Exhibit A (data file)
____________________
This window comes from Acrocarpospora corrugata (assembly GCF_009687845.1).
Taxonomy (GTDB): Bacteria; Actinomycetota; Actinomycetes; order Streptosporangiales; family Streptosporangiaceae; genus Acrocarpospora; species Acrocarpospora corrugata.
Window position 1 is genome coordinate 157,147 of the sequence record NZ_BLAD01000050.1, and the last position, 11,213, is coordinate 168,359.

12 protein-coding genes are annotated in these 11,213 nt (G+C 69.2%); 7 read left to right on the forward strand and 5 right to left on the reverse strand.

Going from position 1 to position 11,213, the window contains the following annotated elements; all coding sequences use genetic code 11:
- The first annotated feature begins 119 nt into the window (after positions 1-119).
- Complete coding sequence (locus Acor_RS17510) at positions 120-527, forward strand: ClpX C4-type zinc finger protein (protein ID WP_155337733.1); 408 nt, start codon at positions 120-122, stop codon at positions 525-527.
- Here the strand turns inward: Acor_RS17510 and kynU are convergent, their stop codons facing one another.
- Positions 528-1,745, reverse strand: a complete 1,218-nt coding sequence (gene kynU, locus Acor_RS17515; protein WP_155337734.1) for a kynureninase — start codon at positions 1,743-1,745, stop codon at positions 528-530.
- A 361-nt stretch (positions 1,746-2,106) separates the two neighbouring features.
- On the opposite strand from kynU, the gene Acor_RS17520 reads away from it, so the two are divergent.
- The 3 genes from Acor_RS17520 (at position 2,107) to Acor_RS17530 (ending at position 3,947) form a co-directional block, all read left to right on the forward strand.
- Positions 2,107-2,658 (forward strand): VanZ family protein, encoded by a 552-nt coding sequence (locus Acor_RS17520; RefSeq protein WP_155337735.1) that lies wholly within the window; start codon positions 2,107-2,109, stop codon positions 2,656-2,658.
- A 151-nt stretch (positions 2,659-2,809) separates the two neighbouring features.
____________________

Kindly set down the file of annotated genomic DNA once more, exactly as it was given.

This window comes from Acrocarpospora corrugata (assembly GCF_009687845.1).
Taxonomy (GTDB): Bacteria; Actinomycetota; Actinomycetes; order Streptosporangiales; family Streptosporangiaceae; genus Acrocarpospora; species Acrocarpospora corrugata.
Window position 1 is genome coordinate 157,147 of the sequence record NZ_BLAD01000050.1, and the last position, 11,213, is coordinate 168,359.

12 protein-coding genes are annotated in these 11,213 nt (G+C 69.2%); 7 read left to right on the forward strand and 5 right to left on the reverse strand.

Going from position 1 to position 11,213, the window contains the following annotated elements; all coding sequences use genetic code 11:
- The first annotated feature begins 119 nt into the window (after positions 1-119).
- Complete coding sequence (locus Acor_RS17510) at positions 120-527, forward strand: ClpX C4-type zinc finger protein (protein ID WP_155337733.1); 408 nt, start codon at positions 120-122, stop codon at positions 525-527.
- Here the strand turns inward: Acor_RS17510 and kynU are convergent, their stop codons facing one another.
- Positions 528-1,745, reverse strand: a complete 1,218-nt coding sequence (gene kynU, locus Acor_RS17515; protein WP_155337734.1) for a kynureninase — start codon at positions 1,743-1,745, stop codon at positions 528-530.
- A 361-nt stretch (positions 1,746-2,106) separates the two neighbouring features.
- On the opposite strand from kynU, the gene Acor_RS17520 reads away from it, so the two are divergent.
- The 3 genes from Acor_RS17520 (at position 2,107) to Acor_RS17530 (ending at position 3,947) form a co-directional block, all read left to right on the forward strand.
- Positions 2,107-2,658 (forward strand): VanZ family protein, encoded by a 552-nt coding sequence (locus Acor_RS17520; RefSeq protein WP_155337735.1) that lies wholly within the window; start codon positions 2,107-2,109, stop codon positions 2,656-2,658.
- A 151-nt stretch (positions 2,659-2,809) separates the two neighbouring features.